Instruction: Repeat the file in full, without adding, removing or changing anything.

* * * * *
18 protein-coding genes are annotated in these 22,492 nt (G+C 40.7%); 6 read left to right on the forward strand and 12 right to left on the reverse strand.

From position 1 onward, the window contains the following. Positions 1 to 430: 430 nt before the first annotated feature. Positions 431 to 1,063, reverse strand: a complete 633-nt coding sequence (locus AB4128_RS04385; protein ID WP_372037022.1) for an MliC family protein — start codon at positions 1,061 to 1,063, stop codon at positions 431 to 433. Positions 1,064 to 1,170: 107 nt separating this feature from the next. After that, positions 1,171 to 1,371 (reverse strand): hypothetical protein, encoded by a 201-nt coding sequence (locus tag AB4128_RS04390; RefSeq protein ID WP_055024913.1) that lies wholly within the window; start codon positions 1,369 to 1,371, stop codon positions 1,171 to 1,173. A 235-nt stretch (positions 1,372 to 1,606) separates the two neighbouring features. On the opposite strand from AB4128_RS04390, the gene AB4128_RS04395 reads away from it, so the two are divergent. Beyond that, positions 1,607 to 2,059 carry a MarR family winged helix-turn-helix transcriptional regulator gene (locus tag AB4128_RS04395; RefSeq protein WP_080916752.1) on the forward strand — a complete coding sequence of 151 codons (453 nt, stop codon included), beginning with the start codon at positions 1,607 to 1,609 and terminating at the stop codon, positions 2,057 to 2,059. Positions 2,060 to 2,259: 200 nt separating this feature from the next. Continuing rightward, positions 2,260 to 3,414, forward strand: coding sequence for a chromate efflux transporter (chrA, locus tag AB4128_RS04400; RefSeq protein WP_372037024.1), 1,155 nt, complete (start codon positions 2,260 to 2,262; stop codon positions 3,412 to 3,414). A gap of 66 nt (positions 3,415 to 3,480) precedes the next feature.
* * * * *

18 protein-coding genes are annotated in these 22,492 nt (G+C 40.7%); 6 read left to right on the forward strand and 12 right to left on the reverse strand.

From position 1 onward, the window contains the following. Positions 1 to 430: 430 nt before the first annotated feature. Positions 431 to 1,063, reverse strand: a complete 633-nt coding sequence (locus AB4128_RS04385; protein ID WP_372037022.1) for an MliC family protein — start codon at positions 1,061 to 1,063, stop codon at positions 431 to 433. Positions 1,064 to 1,170: 107 nt separating this feature from the next. After that, positions 1,171 to 1,371 (reverse strand): hypothetical protein, encoded by a 201-nt coding sequence (locus tag AB4128_RS04390; RefSeq protein ID WP_055024913.1) that lies wholly within the window; start codon positions 1,369 to 1,371, stop codon positions 1,171 to 1,173. A 235-nt stretch (positions 1,372 to 1,606) separates the two neighbouring features. On the opposite strand from AB4128_RS04390, the gene AB4128_RS04395 reads away from it, so the two are divergent. Beyond that, positions 1,607 to 2,059 carry a MarR family winged helix-turn-helix transcriptional regulator gene (locus tag AB4128_RS04395; RefSeq protein WP_080916752.1) on the forward strand — a complete coding sequence of 151 codons (453 nt, stop codon included), beginning with the start codon at positions 1,607 to 1,609 and terminating at the stop codon, positions 2,057 to 2,059. Positions 2,060 to 2,259: 200 nt separating this feature from the next. Continuing rightward, positions 2,260 to 3,414, forward strand: coding sequence for a chromate efflux transporter (chrA, locus tag AB4128_RS04400; RefSeq protein WP_372037024.1), 1,155 nt, complete (start codon positions 2,260 to 2,262; stop codon positions 3,412 to 3,414). A gap of 66 nt (positions 3,415 to 3,480) precedes the next feature.